Yep. I have a princess loving girl and apparently I should be concerned according to some. My children have always happily picked any toys from any gendered aisle. Of course I have always told my children that there are boys and girls aisles because some stupid people only think boys and girls like certain toys, but we know that is not the case.

ChimesAndCarols Fri 21-Nov-14 12:11:53

My son had a Barbie doll, and a pushchair, and a doll with blonde hair.

Funnily enough he's grown up to be a MAN shock

SavoyCabbage Fri 21-Nov-14 12:12:53

The thing that bothers me about some toys is that whilst some people don't mind girls playing with so-called boys toys, they do mind their boys playing with so-called girls toys. Like girls are a lesser being.

My neighbour wouldn't let his two year old ds on my dd's scooter the other day as it has pink wheels. Like some of her feminine genes were going to weaken his ds.

EatShitDezza Fri 21-Nov-14 12:13:38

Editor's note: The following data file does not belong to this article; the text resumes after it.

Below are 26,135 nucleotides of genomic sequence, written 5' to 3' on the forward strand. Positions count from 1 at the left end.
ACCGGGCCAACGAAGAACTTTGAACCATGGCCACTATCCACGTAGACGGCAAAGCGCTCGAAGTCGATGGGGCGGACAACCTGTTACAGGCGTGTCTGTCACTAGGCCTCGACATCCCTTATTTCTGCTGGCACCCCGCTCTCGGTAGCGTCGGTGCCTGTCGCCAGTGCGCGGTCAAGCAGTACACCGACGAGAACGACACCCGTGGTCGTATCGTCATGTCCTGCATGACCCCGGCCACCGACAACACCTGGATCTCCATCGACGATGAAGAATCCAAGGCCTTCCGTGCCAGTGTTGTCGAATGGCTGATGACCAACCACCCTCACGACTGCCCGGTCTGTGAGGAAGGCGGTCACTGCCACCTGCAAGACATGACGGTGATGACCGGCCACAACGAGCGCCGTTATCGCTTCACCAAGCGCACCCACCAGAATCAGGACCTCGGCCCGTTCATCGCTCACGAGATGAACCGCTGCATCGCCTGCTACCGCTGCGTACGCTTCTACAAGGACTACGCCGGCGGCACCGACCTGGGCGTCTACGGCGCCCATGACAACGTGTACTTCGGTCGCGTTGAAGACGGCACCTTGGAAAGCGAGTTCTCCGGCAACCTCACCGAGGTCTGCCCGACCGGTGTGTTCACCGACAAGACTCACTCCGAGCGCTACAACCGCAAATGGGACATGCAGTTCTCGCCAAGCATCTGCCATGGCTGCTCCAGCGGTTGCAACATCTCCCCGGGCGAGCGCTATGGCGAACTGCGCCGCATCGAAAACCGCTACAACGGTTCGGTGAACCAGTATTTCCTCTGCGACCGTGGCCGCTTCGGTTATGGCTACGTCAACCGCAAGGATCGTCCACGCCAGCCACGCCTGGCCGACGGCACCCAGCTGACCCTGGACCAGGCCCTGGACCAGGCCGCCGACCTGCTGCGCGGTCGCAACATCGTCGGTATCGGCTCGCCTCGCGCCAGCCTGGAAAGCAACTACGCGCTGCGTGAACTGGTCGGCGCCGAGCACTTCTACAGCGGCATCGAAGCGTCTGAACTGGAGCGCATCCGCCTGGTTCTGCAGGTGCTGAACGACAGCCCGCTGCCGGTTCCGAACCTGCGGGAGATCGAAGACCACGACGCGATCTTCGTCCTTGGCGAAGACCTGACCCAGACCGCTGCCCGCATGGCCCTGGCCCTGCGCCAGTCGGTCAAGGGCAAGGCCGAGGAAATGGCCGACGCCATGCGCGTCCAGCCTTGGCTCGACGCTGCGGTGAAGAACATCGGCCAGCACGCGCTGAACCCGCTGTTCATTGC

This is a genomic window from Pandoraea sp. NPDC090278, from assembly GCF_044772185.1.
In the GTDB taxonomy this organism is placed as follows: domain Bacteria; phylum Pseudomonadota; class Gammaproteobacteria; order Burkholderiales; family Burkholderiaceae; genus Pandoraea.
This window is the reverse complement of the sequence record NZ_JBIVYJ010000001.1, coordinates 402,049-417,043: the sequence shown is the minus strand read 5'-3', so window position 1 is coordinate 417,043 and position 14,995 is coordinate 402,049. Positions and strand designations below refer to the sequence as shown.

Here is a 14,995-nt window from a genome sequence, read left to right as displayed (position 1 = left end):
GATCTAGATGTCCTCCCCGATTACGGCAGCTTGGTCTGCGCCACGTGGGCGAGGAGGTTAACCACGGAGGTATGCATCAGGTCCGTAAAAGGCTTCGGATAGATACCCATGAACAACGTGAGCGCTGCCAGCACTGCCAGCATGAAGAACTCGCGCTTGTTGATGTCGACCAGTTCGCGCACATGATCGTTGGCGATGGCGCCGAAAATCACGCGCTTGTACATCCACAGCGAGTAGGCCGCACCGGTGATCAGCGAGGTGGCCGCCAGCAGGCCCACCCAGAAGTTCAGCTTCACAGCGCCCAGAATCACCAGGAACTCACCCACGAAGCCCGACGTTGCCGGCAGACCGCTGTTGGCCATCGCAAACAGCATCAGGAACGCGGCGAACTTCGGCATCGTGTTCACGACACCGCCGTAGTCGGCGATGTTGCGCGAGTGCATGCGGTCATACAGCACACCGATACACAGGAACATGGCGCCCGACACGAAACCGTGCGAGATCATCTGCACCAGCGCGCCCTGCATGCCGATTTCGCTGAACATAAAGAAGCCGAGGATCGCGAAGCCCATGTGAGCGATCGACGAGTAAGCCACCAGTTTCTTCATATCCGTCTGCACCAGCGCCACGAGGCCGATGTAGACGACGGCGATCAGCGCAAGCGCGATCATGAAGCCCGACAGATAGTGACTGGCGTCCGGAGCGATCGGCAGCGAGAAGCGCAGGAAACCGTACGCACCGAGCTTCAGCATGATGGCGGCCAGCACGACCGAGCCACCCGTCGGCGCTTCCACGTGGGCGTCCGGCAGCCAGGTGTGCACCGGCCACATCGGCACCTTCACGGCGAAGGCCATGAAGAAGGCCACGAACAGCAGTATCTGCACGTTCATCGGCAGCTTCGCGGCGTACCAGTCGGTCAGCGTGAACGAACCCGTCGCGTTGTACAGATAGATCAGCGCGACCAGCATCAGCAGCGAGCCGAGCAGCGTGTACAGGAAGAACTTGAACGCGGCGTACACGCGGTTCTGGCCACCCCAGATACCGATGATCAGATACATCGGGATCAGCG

U2 if you had a princess loving boy though you would be applauded. Which to makes no sense to me.

It's no big deal. What you play with as a child doesn't affect you as an adult.

My brother likes only trains and blue stuff. So that's what he gets, Mum isn't going to force him into a princess dress and throw pink glitter at him just to make a point about gender.

Some girls like stereotypical girls things and some boys like stereotypical boys things. And some children just like what the fuck they want.

canweseethebunnies Fri 21-Nov-14 12:14:19

Slightly of topic, but consider this:
Would Harry Potter have been so universally popular if Harry had been a girl? I'm guessing not, and I'm sure JK Rowling, as a woman, considered this.

This is because whilst it's ok for a girl to identify with a male character, it's less acceptable fora boy to identify with a girl. Making all stories with girls in for girls exacerbates this problem. This is one area where Disney are doing good things, by making female characters that boys like too, as in Tangled and Frozen. But then everyone gets up in arms when little boys want to where an Elsa dress!